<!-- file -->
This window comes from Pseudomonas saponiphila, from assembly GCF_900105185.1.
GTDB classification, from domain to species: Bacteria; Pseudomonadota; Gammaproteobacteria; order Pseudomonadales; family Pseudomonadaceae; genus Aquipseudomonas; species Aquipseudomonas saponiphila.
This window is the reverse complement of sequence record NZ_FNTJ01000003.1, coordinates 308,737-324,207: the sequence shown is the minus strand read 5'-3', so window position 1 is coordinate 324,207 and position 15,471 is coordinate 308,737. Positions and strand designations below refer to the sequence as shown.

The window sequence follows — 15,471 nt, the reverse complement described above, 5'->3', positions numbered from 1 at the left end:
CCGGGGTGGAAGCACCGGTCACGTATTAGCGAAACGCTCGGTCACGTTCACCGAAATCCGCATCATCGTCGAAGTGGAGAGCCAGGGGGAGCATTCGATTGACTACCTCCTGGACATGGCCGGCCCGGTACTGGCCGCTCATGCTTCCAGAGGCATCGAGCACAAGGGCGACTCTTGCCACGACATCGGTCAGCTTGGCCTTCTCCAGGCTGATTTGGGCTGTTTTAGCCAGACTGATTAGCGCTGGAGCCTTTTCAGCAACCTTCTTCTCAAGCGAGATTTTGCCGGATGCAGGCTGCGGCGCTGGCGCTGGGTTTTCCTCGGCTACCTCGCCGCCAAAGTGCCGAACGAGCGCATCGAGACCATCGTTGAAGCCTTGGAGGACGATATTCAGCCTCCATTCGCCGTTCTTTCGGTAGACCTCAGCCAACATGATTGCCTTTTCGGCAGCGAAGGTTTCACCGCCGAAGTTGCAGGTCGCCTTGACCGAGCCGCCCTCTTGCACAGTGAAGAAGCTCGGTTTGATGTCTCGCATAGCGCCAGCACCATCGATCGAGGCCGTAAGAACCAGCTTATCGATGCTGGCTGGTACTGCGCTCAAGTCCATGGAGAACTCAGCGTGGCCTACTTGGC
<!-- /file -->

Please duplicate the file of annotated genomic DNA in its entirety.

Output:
This window comes from Pseudomonas saponiphila, from assembly GCF_900105185.1.
GTDB classification, from domain to species: Bacteria; Pseudomonadota; Gammaproteobacteria; order Pseudomonadales; family Pseudomonadaceae; genus Aquipseudomonas; species Aquipseudomonas saponiphila.
This window is the reverse complement of sequence record NZ_FNTJ01000003.1, coordinates 308,737-324,207: the sequence shown is the minus strand read 5'-3', so window position 1 is coordinate 324,207 and position 15,471 is coordinate 308,737. Positions and strand designations below refer to the sequence as shown.

The window sequence follows — 15,471 nt, the reverse complement described above, 5'->3', positions numbered from 1 at the left end:
CCGGGGTGGAAGCACCGGTCACGTATTAGCGAAACGCTCGGTCACGTTCACCGAAATCCGCATCATCGTCGAAGTGGAGAGCCAGGGGGAGCATTCGATTGACTACCTCCTGGACATGGCCGGCCCGGTACTGGCCGCTCATGCTTCCAGAGGCATCGAGCACAAGGGCGACTCTTGCCACGACATCGGTCAGCTTGGCCTTCTCCAGGCTGATTTGGGCTGTTTTAGCCAGACTGATTAGCGCTGGAGCCTTTTCAGCAACCTTCTTCTCAAGCGAGATTTTGCCGGATGCAGGCTGCGGCGCTGGCGCTGGGTTTTCCTCGGCTACCTCGCCGCCAAAGTGCCGAACGAGCGCATCGAGACCATCGTTGAAGCCTTGGAGGACGATATTCAGCCTCCATTCGCCGTTCTTTCGGTAGACCTCAGCCAACATGATTGCCTTTTCGGCAGCGAAGGTTTCACCGCCGAAGTTGCAGGTCGCCTTGACCGAGCCGCCCTCTTGCACAGTGAAGAAGCTCGGTTTGATGTCTCGCATAGCGCCAGCACCATCGATCGAGGCCGTAAGAACCAGCTTATCGATGCTGGCTGGTACTGCGCTCAAGTCCATGGAGAACTCAGCGTGGCCTACTTGGC